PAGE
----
On the basis of our previous experience, we elected to treat the childwith substance P (Multiple Peptide Systems, Inc, San Diego, Calif), 250 μg/mL,combined with insulinlike growth factor I (Boehringer-Mannheim GmbH, Mannheim,Germany), 25 ng/mL, dissolved in hyaluronate sodium (Healon GV; Pharmacia& Upjohn, Inc, Kalamazoo, Mich), 1 drop 3 times daily. Investigationaldrug approval was obtained from the US Food and Drug Administration. The firstscheduled follow-up visit at 1 week was not completed. The child was seen2 weeks after initiating treatment. Her mother reported that after 2 to 3days, she developed white blisters along the lower eyelid margin, and rednessand blistering of the lower lid and the cheek. The mother discontinued themedication after 7 days of treatment. The lid margin blisters resolved rapidly.

Seven days after discontinuation, the inferior conjunctiva was somewhatless injected than before treatment. The chronic inferior corneal erosionhad partly reepithelialized at its nasal and temporal corners. The lid marginswere normal. The Figure shows the leftlower eyelid and the skin of the cheek.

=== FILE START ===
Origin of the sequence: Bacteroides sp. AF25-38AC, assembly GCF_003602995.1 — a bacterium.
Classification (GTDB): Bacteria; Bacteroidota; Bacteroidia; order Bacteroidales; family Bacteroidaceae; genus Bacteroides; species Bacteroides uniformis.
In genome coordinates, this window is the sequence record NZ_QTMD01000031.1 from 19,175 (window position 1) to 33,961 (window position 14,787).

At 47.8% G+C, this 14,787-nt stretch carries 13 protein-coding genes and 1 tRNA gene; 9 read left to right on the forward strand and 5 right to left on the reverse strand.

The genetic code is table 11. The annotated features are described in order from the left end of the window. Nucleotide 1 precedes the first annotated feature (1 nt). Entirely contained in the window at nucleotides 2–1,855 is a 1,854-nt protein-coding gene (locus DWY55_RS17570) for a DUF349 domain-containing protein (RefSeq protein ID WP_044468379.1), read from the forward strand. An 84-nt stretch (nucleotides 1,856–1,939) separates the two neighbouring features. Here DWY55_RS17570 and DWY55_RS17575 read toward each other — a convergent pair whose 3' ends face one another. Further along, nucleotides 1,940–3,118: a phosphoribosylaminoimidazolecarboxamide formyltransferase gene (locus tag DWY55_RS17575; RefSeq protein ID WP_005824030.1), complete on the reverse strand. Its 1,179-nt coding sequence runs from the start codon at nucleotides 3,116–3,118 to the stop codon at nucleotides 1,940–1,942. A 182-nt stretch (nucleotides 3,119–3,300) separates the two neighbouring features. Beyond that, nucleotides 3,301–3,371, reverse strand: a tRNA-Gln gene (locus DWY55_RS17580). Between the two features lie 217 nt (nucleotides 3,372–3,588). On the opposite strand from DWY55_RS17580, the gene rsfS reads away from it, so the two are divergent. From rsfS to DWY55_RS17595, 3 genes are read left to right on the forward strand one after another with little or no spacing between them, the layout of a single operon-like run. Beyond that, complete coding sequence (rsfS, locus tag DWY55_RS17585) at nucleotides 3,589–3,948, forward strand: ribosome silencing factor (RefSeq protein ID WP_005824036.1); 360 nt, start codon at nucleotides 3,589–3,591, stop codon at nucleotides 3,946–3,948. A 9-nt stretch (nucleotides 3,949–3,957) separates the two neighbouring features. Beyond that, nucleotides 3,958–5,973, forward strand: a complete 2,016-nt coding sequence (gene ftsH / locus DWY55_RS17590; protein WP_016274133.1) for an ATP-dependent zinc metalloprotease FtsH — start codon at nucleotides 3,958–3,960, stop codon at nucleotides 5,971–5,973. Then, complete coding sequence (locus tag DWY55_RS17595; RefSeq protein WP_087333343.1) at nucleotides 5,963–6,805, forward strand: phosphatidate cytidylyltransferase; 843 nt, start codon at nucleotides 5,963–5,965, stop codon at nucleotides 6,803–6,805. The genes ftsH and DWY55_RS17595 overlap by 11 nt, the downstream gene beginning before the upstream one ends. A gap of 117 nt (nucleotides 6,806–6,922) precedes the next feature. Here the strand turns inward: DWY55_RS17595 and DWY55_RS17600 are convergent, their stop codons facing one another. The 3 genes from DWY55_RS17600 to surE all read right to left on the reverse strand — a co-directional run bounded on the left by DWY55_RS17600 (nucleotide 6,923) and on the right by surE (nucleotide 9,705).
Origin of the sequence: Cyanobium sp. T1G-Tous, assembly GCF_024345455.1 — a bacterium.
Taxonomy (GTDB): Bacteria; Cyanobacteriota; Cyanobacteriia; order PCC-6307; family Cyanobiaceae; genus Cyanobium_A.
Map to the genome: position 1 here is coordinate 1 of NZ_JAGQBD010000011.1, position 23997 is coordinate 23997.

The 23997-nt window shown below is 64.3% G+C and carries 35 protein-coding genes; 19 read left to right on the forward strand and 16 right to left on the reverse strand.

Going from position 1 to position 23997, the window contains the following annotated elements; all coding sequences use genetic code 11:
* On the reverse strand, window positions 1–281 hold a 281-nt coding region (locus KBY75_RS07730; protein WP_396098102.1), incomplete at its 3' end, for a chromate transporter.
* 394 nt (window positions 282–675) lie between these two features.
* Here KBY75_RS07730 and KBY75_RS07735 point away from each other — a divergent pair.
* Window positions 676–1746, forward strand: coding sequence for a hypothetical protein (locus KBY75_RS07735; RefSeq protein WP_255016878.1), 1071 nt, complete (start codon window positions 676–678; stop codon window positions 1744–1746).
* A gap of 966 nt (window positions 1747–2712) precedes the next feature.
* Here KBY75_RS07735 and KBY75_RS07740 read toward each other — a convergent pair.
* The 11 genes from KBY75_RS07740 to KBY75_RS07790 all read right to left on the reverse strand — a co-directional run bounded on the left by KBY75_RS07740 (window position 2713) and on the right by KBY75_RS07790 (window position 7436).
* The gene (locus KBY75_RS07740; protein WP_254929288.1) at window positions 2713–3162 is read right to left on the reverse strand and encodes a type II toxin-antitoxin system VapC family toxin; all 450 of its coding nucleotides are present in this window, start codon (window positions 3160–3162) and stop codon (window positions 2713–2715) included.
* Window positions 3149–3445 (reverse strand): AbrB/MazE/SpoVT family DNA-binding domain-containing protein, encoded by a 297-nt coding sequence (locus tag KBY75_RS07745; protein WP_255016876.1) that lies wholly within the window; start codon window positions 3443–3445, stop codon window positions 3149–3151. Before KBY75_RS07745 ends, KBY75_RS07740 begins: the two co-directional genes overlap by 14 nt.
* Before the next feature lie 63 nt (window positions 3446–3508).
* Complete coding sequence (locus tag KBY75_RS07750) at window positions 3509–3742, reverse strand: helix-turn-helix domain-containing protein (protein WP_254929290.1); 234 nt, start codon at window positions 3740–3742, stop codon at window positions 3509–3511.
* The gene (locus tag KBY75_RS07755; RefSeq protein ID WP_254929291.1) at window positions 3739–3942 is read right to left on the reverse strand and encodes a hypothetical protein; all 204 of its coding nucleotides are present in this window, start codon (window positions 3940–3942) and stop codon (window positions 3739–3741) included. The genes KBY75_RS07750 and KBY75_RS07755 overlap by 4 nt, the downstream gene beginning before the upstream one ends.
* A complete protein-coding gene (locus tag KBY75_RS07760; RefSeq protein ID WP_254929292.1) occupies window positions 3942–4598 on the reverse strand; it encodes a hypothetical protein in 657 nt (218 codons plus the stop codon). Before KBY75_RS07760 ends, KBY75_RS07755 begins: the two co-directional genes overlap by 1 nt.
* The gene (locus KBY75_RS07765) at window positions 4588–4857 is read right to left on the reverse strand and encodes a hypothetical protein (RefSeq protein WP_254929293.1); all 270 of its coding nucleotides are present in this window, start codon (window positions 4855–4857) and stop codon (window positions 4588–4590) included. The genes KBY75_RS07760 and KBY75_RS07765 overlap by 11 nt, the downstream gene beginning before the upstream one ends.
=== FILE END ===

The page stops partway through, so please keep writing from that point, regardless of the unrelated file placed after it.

Photograph taken 7 days after discontinuationof substance P–insulinlike growth factor I combination treatment showshyperemia of the lower lid and an ulcerated skin lesion. The lid margin blisteringreported by the mother is no longer evident.

Photograph taken 7 days after discontinuationof substance P–insulinlike growth factor I combination treatment showshyperemia of the lower lid and an ulcerated skin lesion. The lid margin blisteringreported by the mother is no longer evident.


To the best of our knowledge, this is the first reported case in whicha combination of substance P and insulinlike growth factor I was used to treatneurotrophic keratitis in a patient who also had trigeminal trophic syndrome.Trigeminal trophic syndrome occurs in patients with facial paresthesias dueto trigeminal nerve injury.4 As in this child,compulsive nose picking is a typical feature. Our patient had a mild manifestationof this syndrome, which often can result in complete loss of the nasal aladue to persistent self-mutilation. After several days of topical ophthalmicadministration of the substance P–insulinlike growth factor I combination,the mother observed a blistering or vesicular reaction involving the lowereyelid margin and surrounding skin, which began to resolve when the medicationwas discontinued. We have treated 2 previous children with a combination ofsubstance P and insulinlike growth factor I, both with congenital cornealanesthesia alone, who did not develop a cutaneous reaction during many weeksof therapy.